7 wildest rulers in history

Presenting your attention the seven monarchs who suffered serious mental disorders. It should be noted that the information has come down to us, it could be distorted by political intrigue, and about the folly of some rulers historians still do not have precise information, but contemporaries considered them really crazy.

Charles VI (1368 - 1422 years)

7 wildest rulers in history

Ironically, the son and successor of the French king Charles V the Wise was diametrically opposed to the nickname - Charles VI inherited suffered from schizophrenia (in another version - the manic-depressive psychosis), for which he was nicknamed Mad.

The first signs of madness began to show he still in 1392, the year after the "fever accompanied by prolonged fever": King behaved aggressively during his illness, was annoyed at every rustle, and made "movements and gestures that are incompatible with his royal dignity." The next attack mysterious "fever" caught Charles in the forest near Le Mans - a fit, he stabbed a page of personal and some accompanying his knights.

7 wildest rulers in history

Ball in flames

But the apparent mental disorder monarch was after the "Ball in flames", held in 1393, the year when the eyes of Karl VI nearly burned down several of its approximate, dress up in costumes of savages - after this terrible event the king a few days no one to himself did not admit, including his wife and children. In recent years he has spent in agonizing struggle with their attacks, makes it unmanageable and aggressive, but calm the raging monarch was on forces only daughter of the groom Odette de Champdivers.

Juan I (1479 - 1555)

7 wildest rulers in history

Which only diagnoses attributed to any unfortunate Juan I, the Queen of the medieval state of Castile (now part of Spain) and chronic depression, and necrophilia, and agoraphobia, and many others. But, studying her biography, you know - the mad Juana made her tragic fate: as a child she was closed child prefers to play alone, away from the two sisters and a brother, but in the 17 years Juan for political reasons, was married to the Duke of Burgundy, Philip I of Castile .

7 wildest rulers in history

Philip I

By the 21 th year of Juana already had two children, she passionately loved and terribly jealous wife: Philip had many mistresses, the Queen knew about it and often arranged husband jealousy (once even hair cut one of his favorites).

To "protect" himself from tantrums, Philip began to avoid his wife, because of what she has increasingly occurred nervously seizures - Juan nights on end crying and beating against the walls. Aggravated the situation a series of mysterious deaths: first queen died Asturian Juan brother, then his mother Isabella of Castile, and then the husband, who became at that time the regent Juana, declared insane.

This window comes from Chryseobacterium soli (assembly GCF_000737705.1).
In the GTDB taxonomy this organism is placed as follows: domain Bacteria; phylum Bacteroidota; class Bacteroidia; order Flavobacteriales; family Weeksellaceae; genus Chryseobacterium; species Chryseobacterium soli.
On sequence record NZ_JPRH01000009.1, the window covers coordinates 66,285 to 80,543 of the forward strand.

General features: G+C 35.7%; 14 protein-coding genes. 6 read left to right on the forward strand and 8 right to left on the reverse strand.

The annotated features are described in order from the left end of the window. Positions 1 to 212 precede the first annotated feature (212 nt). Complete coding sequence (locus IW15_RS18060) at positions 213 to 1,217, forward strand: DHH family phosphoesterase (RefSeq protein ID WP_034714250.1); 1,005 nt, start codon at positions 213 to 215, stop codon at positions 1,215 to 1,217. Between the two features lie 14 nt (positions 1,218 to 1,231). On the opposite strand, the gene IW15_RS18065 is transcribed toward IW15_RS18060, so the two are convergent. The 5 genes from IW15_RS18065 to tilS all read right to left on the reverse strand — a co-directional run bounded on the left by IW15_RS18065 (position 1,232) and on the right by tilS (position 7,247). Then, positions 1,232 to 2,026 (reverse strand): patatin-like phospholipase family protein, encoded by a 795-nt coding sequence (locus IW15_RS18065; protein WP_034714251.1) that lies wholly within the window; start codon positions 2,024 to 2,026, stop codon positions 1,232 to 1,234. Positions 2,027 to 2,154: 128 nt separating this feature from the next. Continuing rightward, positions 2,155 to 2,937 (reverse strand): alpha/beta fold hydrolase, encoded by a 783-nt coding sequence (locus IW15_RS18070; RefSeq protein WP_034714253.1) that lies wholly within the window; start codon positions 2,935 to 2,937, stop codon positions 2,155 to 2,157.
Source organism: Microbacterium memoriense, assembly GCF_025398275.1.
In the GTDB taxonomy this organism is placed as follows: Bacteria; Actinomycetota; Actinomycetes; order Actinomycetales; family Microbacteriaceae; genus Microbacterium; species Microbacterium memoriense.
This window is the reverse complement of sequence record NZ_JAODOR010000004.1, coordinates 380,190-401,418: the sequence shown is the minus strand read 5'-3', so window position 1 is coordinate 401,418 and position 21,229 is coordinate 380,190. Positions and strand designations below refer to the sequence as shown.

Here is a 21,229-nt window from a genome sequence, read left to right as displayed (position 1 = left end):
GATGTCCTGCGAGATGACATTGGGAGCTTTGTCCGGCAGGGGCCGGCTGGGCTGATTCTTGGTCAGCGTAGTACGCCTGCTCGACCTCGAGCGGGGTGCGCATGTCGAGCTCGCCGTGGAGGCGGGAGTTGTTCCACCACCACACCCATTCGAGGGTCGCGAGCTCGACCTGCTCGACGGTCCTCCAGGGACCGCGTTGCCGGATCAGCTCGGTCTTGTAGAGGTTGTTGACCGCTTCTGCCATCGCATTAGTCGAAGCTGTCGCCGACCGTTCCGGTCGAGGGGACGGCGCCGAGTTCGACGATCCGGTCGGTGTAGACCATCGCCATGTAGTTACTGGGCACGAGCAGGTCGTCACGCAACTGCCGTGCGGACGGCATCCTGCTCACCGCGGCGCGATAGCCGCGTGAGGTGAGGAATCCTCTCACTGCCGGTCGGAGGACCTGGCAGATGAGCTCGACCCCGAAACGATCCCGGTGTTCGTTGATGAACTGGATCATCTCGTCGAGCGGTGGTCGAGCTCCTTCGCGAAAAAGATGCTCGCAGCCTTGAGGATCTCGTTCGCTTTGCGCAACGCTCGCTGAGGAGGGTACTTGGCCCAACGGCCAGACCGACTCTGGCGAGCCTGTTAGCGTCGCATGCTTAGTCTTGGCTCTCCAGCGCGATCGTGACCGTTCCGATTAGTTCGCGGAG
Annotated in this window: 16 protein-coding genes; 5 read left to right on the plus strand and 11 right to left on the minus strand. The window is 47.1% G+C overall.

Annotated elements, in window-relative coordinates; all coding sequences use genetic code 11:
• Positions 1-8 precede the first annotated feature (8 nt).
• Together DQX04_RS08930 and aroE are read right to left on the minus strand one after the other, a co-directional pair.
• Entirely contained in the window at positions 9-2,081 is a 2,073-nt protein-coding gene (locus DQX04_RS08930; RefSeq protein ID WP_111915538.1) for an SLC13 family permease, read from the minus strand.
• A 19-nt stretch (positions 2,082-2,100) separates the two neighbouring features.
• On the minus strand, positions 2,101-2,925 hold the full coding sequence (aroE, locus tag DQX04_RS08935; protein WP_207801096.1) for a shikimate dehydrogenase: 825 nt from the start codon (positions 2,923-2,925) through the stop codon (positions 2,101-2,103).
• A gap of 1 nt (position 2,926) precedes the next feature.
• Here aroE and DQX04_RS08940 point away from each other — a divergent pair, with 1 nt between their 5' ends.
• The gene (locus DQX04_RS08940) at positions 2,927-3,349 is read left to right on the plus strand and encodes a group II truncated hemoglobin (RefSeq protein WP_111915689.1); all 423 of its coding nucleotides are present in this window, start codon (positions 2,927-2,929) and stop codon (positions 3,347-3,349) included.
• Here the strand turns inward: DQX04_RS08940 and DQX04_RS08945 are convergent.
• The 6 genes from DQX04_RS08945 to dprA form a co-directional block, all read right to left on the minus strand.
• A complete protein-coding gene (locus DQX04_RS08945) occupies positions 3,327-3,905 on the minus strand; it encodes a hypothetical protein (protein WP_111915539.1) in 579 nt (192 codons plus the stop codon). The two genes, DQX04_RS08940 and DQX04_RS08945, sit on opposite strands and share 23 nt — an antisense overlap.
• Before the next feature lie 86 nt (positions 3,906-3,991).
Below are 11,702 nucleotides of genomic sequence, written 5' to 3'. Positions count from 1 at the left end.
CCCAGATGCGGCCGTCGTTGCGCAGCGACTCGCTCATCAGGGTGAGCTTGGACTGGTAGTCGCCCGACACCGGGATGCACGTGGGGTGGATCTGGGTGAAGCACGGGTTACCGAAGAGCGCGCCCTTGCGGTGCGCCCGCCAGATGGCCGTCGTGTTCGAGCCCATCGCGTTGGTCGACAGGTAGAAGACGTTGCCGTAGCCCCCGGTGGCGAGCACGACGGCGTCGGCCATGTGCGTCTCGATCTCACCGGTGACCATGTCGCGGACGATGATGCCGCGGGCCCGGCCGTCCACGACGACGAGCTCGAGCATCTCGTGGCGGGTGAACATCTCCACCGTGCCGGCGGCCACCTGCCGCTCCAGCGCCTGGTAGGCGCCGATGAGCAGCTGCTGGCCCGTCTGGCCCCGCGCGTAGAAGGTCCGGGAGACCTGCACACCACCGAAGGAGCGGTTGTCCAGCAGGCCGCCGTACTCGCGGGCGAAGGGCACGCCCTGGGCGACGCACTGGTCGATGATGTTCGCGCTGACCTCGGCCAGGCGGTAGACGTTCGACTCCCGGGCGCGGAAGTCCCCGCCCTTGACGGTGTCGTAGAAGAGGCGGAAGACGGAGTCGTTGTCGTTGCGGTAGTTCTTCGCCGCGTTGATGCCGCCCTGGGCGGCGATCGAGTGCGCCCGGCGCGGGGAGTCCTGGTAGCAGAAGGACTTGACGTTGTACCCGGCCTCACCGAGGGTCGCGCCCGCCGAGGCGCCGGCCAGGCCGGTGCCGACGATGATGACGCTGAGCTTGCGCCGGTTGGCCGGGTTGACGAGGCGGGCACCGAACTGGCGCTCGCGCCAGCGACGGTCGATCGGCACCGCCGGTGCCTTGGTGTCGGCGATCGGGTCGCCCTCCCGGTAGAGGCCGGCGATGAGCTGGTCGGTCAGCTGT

Unhappy Queen really madly in love wife also wore a heart of the third child, so the death of Philip finally brought her to mind: Juan did not depart from the dead a few days, not allowed to bury him, forbade the burial of the women present, and then ordered several times to open tomb to another look at the corrupt according lover.

3. Erik XIV (1533 - 1577 gg)

7 wildest rulers in history

Eric XIV - King of Sweden, famous for brilliant education, exquisite artistry, political ambitions (he dreamed of strengthening Sweden at the expense of external and internal wars), as well as a serious mental disorder that led to schizophrenia.

One of the most obvious signs of the disease was the brutal murder of a family Sture from Uppsala committed by the king in 1567 - then Eric was suspended from the crown by his brothers, Johan and Carl, and along with his family was exiled in Turku Castle. Outwardly, it looks like a normal reservation, but in fact it was a real prison - iron bars on the windows, the supporting rail padding on the gates and doors and 63 armed guards.

7 wildest rulers in history

However, the deposed monarch is not resigned to this fate and began to prepare a conspiracy with the Russian Tsar Ivan IV in. the hope that it will release the Terrible. This insidious plan was discovered, and in the last years of his life, Eric changed several places of confinement until he was poisoned by arsenic-laced on the orders of his brother in prison gruel.